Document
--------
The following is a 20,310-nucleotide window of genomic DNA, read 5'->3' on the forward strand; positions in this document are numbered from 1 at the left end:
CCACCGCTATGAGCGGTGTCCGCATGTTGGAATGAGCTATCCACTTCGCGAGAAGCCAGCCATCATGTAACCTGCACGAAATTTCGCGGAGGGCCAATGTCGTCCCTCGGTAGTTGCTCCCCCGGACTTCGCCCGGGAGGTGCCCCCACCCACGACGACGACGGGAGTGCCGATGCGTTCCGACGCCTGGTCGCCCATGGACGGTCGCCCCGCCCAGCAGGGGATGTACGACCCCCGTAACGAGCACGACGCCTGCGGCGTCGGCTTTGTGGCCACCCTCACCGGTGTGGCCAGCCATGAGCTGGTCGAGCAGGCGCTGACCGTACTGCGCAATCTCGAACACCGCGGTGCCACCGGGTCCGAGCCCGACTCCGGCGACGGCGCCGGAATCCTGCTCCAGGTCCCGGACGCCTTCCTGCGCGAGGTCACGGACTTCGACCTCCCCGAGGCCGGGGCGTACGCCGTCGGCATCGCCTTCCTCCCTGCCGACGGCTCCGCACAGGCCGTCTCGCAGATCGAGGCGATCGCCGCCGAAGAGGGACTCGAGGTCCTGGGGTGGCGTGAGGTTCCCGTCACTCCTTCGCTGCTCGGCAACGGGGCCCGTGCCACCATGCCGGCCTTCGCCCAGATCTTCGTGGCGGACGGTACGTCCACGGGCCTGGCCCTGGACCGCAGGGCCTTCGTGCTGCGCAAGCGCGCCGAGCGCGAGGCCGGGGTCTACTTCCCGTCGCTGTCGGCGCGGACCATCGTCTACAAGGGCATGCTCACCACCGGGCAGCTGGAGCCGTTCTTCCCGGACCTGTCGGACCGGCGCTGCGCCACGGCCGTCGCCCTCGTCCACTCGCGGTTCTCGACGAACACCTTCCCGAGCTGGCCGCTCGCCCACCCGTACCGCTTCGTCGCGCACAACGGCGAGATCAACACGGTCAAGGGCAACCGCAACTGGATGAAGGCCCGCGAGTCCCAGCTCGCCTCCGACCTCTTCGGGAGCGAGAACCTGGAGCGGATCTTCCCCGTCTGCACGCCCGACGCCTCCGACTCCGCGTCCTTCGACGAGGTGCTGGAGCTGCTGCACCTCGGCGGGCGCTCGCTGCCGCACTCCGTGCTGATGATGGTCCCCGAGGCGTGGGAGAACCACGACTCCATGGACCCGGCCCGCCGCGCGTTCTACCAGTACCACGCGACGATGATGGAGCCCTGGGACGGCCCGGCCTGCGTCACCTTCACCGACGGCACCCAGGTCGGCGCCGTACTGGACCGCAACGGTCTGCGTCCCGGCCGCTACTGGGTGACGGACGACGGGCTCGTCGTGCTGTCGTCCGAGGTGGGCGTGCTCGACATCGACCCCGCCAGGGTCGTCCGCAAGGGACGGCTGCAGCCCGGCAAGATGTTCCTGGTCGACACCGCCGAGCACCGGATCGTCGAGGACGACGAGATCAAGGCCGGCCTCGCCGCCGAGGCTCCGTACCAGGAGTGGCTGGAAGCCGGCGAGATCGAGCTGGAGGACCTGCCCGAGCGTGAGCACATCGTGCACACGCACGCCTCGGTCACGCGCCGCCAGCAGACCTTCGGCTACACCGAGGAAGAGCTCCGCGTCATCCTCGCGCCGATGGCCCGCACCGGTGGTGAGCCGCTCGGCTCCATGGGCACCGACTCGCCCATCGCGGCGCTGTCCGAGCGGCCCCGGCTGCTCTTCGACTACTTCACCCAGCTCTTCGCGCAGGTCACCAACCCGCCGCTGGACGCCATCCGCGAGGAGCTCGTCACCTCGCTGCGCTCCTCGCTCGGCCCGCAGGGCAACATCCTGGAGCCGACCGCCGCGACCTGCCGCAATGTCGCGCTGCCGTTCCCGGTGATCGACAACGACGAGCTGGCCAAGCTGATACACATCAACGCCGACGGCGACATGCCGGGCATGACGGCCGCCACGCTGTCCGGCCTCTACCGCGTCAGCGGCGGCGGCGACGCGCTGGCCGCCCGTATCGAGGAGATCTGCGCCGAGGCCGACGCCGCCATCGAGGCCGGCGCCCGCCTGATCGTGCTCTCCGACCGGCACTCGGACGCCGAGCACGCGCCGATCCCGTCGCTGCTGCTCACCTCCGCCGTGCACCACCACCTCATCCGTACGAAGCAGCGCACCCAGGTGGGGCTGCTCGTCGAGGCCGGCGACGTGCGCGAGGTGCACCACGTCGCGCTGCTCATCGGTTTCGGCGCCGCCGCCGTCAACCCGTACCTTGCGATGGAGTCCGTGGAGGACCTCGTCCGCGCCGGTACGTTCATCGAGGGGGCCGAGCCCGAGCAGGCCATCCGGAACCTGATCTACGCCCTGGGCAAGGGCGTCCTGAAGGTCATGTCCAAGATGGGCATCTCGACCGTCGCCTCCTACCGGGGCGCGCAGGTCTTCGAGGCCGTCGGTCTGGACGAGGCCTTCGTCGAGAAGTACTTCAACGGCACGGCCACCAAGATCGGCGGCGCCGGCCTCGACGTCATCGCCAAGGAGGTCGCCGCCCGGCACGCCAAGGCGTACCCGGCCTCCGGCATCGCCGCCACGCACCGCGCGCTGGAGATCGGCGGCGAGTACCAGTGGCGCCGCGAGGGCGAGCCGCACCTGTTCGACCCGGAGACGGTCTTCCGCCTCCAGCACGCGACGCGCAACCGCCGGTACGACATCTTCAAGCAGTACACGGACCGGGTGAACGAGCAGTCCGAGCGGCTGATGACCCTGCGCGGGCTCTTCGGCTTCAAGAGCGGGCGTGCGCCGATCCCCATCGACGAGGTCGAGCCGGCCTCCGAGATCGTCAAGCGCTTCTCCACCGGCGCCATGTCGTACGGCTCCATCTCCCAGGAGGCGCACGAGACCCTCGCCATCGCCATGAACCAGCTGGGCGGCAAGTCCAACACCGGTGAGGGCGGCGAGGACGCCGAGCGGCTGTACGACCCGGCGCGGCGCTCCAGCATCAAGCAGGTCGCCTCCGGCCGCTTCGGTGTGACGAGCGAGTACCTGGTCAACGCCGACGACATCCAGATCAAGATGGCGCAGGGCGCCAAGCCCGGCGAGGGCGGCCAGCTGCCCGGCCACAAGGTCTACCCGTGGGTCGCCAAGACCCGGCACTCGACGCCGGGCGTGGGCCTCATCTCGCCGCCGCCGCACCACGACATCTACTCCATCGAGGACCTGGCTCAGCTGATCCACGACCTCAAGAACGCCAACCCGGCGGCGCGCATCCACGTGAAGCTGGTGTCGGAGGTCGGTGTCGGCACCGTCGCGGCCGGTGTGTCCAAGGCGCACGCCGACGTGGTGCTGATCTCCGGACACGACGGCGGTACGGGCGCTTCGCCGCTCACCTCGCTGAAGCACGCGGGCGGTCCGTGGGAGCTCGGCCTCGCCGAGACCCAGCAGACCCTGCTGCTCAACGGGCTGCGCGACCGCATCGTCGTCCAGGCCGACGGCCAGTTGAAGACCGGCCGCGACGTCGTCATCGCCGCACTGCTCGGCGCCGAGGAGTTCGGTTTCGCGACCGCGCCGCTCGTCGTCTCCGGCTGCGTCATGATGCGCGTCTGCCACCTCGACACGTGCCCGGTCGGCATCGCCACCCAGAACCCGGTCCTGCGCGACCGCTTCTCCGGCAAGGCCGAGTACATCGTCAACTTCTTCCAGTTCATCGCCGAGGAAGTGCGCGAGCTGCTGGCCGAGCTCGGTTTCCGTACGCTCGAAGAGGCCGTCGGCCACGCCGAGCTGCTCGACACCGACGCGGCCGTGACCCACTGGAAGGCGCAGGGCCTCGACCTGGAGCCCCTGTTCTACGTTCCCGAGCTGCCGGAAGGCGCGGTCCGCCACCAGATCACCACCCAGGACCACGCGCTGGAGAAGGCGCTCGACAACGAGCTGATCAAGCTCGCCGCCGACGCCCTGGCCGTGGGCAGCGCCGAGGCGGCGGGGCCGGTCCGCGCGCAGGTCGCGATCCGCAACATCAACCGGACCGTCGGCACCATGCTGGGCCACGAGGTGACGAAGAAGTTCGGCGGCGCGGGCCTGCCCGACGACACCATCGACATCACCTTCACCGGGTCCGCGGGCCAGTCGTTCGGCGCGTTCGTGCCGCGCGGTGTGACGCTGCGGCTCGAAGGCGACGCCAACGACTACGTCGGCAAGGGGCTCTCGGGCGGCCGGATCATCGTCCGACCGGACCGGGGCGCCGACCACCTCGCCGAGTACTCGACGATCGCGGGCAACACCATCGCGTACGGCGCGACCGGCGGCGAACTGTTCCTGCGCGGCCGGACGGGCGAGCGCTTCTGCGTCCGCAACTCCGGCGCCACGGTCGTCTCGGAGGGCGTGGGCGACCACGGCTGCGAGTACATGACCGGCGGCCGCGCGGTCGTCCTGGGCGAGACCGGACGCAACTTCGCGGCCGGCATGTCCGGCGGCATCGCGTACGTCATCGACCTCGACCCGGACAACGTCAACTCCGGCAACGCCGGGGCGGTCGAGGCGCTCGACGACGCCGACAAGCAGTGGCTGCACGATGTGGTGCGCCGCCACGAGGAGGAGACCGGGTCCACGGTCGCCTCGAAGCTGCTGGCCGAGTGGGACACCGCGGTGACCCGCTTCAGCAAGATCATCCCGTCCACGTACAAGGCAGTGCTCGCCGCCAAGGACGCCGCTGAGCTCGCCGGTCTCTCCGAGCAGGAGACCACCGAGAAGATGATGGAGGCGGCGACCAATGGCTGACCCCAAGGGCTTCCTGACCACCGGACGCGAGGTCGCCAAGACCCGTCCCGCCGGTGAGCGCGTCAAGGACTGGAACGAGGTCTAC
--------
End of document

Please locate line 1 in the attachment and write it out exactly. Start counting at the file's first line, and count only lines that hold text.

The following is a 20,310-nucleotide window of genomic DNA, read 5'->3' on the forward strand; positions in this document are numbered from 1 at the left end: